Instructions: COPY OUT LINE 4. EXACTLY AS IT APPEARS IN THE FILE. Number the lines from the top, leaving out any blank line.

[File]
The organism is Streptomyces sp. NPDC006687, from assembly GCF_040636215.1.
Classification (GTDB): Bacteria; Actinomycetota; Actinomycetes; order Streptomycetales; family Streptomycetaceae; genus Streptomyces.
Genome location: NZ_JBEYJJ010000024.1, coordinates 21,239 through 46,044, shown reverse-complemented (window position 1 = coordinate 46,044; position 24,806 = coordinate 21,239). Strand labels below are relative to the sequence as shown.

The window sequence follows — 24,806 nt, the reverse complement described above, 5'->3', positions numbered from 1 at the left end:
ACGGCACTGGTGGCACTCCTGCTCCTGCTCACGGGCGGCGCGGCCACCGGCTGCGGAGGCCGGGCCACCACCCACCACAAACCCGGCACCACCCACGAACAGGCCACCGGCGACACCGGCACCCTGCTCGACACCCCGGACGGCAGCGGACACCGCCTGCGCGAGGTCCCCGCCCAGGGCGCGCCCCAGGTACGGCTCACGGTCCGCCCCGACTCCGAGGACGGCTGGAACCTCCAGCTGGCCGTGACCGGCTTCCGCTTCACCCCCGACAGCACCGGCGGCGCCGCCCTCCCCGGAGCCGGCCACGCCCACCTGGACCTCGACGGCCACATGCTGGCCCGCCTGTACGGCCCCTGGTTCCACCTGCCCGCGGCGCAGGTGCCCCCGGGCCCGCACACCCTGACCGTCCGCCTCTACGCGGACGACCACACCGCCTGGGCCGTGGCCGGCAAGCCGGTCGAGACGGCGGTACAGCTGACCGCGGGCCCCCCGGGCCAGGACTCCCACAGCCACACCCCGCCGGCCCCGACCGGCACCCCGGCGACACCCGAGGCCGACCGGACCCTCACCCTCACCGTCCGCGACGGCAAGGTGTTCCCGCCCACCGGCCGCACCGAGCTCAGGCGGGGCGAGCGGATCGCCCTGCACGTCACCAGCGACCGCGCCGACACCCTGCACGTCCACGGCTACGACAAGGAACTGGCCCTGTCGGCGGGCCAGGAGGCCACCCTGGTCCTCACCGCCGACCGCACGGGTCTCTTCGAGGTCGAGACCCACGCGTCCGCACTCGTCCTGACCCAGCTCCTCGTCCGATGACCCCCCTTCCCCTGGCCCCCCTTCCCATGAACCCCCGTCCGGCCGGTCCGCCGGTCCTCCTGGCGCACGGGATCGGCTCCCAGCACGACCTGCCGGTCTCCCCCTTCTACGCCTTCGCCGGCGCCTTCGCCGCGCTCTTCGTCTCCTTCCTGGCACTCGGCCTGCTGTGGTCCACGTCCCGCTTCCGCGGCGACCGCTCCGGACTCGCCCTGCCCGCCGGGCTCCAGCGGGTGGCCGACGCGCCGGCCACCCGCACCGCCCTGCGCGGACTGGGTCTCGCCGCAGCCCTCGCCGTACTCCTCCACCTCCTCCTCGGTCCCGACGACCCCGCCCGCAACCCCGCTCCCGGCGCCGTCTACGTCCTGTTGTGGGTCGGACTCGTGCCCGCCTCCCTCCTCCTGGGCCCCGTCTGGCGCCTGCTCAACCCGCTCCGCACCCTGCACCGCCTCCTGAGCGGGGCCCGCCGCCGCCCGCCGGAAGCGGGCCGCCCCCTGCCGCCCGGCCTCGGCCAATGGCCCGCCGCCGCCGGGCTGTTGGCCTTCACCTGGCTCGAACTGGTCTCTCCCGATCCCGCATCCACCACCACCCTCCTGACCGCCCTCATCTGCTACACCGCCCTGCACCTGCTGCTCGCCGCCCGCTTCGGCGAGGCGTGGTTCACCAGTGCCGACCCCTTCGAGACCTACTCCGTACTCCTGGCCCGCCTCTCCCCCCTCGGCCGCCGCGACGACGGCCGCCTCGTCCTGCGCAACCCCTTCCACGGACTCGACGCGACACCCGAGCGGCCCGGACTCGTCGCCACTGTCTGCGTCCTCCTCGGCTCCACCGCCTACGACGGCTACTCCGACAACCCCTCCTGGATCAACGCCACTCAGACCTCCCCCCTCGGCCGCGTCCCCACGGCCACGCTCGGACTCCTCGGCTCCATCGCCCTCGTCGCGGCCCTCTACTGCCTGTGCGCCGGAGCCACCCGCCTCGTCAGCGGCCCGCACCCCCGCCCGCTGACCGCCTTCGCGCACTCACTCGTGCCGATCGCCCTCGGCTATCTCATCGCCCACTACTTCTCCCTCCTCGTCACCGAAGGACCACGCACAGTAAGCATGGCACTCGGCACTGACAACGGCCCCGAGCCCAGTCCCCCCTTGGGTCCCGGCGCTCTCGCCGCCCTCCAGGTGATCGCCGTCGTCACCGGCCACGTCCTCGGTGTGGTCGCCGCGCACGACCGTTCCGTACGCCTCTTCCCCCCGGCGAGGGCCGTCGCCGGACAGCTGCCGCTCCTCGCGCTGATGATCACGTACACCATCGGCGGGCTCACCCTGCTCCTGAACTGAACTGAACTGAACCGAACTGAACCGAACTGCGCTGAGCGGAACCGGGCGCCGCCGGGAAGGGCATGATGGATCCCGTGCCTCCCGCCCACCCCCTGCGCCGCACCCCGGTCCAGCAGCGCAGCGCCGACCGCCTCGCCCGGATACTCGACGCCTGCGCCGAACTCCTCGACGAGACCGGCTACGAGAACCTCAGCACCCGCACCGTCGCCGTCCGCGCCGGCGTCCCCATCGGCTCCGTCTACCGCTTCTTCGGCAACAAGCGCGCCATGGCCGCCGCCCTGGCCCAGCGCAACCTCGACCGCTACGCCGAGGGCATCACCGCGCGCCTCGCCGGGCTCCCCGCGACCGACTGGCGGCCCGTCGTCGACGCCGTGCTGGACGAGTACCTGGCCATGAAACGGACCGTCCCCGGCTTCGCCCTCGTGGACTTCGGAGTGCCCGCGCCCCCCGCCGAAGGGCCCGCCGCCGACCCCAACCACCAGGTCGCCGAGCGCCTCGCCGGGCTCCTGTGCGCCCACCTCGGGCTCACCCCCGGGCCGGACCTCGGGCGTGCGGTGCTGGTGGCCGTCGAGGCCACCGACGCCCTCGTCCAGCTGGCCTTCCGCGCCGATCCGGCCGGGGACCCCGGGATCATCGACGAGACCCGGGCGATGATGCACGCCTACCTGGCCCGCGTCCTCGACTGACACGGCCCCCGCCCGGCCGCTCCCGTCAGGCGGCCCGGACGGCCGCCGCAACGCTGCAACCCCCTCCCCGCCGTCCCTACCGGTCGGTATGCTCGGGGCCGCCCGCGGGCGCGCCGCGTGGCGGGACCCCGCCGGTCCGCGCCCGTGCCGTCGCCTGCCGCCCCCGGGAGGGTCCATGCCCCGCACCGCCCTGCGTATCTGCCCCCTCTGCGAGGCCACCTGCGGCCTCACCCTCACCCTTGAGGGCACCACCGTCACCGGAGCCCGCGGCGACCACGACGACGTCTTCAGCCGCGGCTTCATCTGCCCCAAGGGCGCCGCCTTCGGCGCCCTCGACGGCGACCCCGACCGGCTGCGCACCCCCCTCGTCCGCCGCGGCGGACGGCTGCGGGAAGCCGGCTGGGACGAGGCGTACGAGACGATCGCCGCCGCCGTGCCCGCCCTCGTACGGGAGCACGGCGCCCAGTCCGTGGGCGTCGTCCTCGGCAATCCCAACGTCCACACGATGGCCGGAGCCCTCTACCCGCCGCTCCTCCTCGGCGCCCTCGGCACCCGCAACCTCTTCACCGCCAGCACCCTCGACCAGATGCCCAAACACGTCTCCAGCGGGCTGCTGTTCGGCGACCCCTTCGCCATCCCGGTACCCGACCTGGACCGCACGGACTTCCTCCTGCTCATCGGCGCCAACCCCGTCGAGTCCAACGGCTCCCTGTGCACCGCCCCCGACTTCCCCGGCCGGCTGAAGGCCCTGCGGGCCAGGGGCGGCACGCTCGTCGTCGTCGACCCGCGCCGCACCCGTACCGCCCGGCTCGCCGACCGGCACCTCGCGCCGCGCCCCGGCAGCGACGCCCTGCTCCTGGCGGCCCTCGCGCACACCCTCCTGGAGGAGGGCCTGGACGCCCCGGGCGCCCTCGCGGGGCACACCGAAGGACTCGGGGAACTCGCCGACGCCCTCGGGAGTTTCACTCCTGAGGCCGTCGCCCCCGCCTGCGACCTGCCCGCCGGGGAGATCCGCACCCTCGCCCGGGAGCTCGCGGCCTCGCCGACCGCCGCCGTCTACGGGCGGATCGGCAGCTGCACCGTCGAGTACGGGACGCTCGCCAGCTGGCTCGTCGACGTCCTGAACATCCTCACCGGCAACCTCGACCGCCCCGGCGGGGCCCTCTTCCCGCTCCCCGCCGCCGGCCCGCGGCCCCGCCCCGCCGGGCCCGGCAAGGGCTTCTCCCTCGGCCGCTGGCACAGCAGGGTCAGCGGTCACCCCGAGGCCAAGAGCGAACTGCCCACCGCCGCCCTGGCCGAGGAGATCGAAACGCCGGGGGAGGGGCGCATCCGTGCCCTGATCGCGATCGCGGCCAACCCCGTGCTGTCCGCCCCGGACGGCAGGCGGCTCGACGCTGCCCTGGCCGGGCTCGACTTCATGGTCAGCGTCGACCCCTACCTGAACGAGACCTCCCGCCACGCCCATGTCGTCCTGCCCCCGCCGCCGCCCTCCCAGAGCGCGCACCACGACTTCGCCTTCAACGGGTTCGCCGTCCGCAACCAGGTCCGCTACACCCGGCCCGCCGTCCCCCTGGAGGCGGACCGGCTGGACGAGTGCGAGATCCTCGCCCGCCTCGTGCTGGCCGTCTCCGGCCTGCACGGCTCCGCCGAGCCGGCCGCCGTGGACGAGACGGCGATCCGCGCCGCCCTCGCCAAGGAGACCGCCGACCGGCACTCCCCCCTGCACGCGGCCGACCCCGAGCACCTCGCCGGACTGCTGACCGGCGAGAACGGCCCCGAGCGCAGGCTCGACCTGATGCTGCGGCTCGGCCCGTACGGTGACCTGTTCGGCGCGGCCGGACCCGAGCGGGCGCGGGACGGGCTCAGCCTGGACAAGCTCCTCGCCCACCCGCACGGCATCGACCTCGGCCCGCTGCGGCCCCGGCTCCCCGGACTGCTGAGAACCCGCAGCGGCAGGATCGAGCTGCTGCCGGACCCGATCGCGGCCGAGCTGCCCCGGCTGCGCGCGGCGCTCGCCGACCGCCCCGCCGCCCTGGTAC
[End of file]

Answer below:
The window sequence follows — 24,806 nt, the reverse complement described above, 5'->3', positions numbered from 1 at the left end: